Here’s a story about selling my previous business, M5 Networks.
Anyone that worked at M5 could see how living by a mission and values motivated us. The mission was not even particularly glamorous or unique, just simply getting customers to love us one by one. Measuring that gave us all real satisfaction. But there was always an undercurrent: Isn’t our real mission making money for shareholders?
By 2011 the market we’d pioneered, cloud phones, was heating up. The team and I knew that we needed to go bigger or go home. In the course of putting together financing for our big growth plan, ShoreTel’s CEO asked me to lunch. This evolved into a buyout offer. We faced two options: take some more investment and play more hands at the table, or move on and cash out our chips.
I was surrounded by VPs and VCs. The VPs were relatively new, and were tempted by a quick payback. The VC’s had a 6-year itch and rationally were motivated to return capital. Their structure, our structure, meant I was surrounded by people who were tempted to sell. Once we started to explore the SHOR offer, I was surrounded by bankers and lawyers. Their incentive was to sell. I tell this story to any entrepreneur considering their exit. Before things go too far, go for a long lonely walk and make up your own mind. Once a deal is rolling, a lot of people around will be pushing for it. As we at Circles know, peer pressure is a thing.
After the successful sale, there was a certain sadness. A lot people felt that M5 had more good work to do. Some of our customers and staff felt that we’d let down our mission in the name of a juicy buyout offer. I’ve now had a chance to reflect on that tension.
I believe that business is the best structure for propagating a change in the world, and for-profit is the most likely structure to produce fast growth. So I’ve been looking for a way to set the right balance for Circles, the company (formally incorporated now as Circles Learning Labs, Inc.) I want employees, investors, customers all to be aligned around a better balance of growth, profit, and mission. I want us to be able to make balanced choices between applications that are lucrative – like corporate leaders – and ones that may be lower price like helping my friend Aditya create circles for the 5,000 school principals he works with in the toughest parts of India.
I get that one part of that is maintaining control, and leading with strength. Warren Buffet only reports once a year and does it his way because he’s an amazing leader. Some family businesses have this figured out and are the most long-term thinkers around. Kudos to Circles advisor Jeff Snipes who has helped a community of “enduring” companies with a long-term view called Tugboat Institute. I think I’m a clearer leader now, and I do have enough control to make these choices.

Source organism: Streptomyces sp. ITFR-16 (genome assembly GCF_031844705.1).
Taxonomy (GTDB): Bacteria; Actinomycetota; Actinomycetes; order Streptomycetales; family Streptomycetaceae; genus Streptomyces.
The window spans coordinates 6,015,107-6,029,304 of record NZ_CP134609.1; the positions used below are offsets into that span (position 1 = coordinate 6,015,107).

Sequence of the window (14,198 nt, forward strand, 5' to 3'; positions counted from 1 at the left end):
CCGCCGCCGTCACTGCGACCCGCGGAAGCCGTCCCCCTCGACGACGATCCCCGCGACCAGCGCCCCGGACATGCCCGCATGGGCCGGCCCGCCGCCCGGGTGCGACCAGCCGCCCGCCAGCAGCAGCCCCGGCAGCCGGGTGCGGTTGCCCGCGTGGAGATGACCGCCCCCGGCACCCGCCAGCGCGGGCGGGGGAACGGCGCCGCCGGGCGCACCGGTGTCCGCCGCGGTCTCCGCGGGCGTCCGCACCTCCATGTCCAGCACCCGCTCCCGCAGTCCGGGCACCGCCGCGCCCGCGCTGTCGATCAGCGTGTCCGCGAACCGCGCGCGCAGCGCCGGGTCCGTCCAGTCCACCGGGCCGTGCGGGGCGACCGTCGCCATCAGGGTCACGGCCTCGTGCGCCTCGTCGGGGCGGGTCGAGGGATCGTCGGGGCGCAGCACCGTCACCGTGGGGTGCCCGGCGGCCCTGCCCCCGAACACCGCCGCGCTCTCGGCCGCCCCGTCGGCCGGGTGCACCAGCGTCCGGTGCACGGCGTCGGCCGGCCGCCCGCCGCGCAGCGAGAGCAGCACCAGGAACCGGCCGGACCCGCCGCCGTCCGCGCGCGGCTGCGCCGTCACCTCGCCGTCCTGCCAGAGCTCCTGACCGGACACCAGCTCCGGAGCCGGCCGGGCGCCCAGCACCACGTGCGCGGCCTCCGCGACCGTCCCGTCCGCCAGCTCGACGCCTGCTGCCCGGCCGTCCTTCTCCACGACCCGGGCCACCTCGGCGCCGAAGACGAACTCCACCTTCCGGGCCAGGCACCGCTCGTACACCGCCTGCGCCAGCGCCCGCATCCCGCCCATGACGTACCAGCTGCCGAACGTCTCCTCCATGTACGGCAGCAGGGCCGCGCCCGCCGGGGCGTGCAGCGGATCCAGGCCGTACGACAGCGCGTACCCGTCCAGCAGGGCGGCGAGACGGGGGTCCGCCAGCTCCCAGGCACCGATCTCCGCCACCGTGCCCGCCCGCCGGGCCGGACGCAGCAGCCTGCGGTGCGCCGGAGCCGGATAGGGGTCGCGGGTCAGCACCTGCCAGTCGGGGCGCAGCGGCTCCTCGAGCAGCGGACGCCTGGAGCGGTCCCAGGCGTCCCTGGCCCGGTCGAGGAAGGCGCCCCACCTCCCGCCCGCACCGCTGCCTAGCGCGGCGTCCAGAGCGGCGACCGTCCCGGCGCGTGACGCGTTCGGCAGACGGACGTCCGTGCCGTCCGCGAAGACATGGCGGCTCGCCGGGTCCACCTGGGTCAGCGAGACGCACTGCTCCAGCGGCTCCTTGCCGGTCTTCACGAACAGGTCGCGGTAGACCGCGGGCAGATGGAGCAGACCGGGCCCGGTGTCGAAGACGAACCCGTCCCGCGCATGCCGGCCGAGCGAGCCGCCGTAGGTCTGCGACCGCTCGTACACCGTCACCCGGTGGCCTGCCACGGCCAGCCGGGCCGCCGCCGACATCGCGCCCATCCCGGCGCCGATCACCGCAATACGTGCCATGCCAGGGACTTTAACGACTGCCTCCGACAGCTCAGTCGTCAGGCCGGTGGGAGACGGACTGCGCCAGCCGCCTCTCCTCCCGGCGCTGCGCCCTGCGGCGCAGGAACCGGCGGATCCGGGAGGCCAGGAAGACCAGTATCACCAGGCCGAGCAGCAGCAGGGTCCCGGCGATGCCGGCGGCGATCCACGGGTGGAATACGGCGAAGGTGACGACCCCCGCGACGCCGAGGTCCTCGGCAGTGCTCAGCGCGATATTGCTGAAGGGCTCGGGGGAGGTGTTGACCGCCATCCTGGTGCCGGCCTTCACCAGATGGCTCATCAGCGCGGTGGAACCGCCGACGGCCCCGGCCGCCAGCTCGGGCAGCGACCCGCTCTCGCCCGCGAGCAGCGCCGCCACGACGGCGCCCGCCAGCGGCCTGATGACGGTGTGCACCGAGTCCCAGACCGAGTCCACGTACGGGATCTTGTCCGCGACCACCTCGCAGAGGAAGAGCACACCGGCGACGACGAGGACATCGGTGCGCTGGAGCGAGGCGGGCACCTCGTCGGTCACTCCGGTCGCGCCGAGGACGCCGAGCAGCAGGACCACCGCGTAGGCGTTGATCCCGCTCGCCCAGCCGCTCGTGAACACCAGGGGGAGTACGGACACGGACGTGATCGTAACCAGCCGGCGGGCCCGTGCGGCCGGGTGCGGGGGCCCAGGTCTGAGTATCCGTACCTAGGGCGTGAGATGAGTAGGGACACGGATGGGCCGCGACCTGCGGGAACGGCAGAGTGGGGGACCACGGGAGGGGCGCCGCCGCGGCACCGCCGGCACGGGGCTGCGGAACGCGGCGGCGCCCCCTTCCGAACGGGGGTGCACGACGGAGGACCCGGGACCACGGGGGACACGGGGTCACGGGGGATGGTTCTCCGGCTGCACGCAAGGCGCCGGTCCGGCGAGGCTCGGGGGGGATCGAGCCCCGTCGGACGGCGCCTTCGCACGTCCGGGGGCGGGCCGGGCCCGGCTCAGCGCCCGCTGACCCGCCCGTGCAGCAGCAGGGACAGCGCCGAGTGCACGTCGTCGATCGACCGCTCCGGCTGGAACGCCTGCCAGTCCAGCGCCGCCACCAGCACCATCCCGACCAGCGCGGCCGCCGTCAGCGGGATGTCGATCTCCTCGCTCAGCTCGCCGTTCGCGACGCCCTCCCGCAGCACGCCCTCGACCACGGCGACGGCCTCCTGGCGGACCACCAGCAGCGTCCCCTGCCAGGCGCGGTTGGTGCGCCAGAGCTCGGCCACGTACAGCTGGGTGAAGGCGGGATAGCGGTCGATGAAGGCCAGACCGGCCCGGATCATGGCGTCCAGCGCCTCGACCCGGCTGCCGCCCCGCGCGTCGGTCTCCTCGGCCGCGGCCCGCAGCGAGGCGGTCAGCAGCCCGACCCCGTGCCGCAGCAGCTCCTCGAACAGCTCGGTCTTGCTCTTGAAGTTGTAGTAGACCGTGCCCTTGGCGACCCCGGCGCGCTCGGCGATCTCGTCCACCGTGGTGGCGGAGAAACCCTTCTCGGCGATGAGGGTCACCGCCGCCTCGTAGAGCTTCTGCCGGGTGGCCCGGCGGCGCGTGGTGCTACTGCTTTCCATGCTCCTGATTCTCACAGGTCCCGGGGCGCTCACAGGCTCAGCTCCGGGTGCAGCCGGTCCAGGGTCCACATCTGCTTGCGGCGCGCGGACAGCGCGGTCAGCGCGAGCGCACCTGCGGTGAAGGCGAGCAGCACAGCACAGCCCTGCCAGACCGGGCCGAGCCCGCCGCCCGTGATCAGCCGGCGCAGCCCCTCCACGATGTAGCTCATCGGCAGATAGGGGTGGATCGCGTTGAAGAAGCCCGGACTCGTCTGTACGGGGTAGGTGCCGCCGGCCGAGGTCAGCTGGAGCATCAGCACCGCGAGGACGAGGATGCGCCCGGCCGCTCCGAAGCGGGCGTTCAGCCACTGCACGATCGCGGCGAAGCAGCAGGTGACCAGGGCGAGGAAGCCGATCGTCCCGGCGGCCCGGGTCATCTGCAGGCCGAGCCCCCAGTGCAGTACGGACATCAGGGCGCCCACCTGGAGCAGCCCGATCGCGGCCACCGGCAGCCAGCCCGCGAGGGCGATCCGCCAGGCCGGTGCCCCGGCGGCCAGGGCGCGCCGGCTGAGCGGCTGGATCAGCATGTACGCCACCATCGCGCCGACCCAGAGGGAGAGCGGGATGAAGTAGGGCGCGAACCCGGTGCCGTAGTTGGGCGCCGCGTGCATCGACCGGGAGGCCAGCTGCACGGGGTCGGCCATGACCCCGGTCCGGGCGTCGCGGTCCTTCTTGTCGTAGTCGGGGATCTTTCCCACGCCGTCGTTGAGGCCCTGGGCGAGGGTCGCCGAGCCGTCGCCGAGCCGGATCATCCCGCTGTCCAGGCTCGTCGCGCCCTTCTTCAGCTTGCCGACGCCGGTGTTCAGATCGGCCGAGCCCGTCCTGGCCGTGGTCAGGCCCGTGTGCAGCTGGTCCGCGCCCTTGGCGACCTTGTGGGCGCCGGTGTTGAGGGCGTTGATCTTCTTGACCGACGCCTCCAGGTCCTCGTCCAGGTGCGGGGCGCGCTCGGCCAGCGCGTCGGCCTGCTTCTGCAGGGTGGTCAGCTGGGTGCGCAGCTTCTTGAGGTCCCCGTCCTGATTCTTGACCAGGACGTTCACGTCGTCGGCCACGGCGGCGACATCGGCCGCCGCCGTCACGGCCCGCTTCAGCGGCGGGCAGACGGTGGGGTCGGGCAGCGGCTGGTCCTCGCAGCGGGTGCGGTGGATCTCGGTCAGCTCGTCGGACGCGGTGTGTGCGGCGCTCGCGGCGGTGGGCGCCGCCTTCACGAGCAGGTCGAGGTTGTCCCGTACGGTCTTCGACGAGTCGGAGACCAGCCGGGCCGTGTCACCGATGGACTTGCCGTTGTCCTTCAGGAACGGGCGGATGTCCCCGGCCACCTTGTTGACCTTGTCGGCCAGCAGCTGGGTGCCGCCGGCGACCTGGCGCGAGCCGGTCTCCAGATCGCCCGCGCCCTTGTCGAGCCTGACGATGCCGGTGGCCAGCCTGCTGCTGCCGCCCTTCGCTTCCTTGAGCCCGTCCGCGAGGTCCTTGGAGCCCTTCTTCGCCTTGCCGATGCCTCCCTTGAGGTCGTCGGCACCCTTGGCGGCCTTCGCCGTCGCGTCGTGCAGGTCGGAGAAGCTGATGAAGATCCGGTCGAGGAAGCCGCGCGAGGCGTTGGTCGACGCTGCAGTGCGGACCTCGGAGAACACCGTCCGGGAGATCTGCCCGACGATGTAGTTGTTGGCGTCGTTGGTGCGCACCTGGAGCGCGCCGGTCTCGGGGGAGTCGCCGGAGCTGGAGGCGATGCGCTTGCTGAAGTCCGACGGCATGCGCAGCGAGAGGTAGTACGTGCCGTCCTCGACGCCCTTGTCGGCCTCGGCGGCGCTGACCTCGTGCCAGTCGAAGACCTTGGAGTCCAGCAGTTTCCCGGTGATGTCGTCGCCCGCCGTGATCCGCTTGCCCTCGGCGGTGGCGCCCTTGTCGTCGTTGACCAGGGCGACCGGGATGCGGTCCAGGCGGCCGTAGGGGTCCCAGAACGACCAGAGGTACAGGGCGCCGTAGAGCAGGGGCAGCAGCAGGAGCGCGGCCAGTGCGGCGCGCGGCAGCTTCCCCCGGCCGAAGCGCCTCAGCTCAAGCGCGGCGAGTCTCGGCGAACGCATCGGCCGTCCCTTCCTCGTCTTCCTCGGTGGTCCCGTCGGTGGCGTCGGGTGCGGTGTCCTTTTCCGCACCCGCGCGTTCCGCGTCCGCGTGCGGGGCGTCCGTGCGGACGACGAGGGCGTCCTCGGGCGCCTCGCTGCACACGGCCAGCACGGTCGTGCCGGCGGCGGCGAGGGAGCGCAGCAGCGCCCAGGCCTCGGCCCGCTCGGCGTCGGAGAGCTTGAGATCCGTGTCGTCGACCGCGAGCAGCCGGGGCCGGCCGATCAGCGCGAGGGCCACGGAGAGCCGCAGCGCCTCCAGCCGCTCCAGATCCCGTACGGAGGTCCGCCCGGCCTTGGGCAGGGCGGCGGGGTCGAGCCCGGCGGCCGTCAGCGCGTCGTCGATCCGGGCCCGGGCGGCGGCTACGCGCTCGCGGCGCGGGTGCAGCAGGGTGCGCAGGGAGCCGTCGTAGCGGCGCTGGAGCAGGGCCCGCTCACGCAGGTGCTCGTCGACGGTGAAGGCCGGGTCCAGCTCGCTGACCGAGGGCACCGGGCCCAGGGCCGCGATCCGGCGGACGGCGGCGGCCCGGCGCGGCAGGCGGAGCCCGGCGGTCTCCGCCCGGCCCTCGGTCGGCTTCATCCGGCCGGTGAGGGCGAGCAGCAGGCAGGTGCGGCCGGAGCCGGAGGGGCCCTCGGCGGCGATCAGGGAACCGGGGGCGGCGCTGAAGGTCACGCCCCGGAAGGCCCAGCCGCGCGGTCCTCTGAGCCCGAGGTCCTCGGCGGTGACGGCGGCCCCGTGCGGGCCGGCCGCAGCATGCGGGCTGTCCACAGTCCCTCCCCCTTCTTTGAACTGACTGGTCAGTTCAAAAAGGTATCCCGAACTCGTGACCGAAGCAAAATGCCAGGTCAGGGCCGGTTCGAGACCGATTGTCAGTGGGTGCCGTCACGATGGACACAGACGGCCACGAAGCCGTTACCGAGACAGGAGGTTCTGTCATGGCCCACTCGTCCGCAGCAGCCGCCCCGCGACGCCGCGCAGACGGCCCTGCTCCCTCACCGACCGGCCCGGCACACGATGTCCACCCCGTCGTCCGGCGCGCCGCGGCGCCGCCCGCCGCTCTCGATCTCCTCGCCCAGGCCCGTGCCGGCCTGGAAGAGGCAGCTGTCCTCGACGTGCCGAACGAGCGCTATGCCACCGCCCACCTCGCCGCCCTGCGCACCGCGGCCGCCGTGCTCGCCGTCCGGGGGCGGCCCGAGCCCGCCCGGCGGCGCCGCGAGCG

Another part is structural: things like compensation and options, the deal we cut with investors, or the way we measure our success. I’ll write more on those things as they crystalize for us.
Ultimately, though, I do believe in the power of peers. I want to be surrounded by people motivated by business as an instrument for social good. I want that kind of peer pressure. The Henry Crown fellowship has certainly been a positive force for me in that regard. Circles is my fellowship project.
Another famous HCF project was the B Corporation. Three fellows set out to create a corporate structure that made shareholders responsible for both share value and mission. Almost a decade later, they’ve created the Benefit Corporation structure in almost every state. There are about 2,000 B Corporations worldwide. They’ve added a stringent certification process layered on top of the legal requirement. And they’ve built a vibrant community so these entrepreneurs can help each other. Famous B corps now include Warby Parker, Patagonia, Ben & Jerry’s, Honest Tea, Kickstarter, and the list goes on.
So we’re going to be a B. But we are going to go one step farther. Since we’re a new company, we’ll elect to become a benefit corp, B Lab’s requirement to ensure considerations of stakeholder interests in our governance, which will allow us to be a Pending B Corp. After a year of performance above the bar for certification, we will try to meet the high standards to become a Certified B Corporation. Plus, the Circles team is excited about having an impact in helping this community, our new community. So we’re prioritizing launching circles for B corp leaders. We’ve just started calling around to make friends in our new community and gauging interest in B Corp Leadership Circles. It makes sense to us to help these leaders, help each other, help the world.
If you are a B Corp leader and this sounds like something you want to be a part of, you can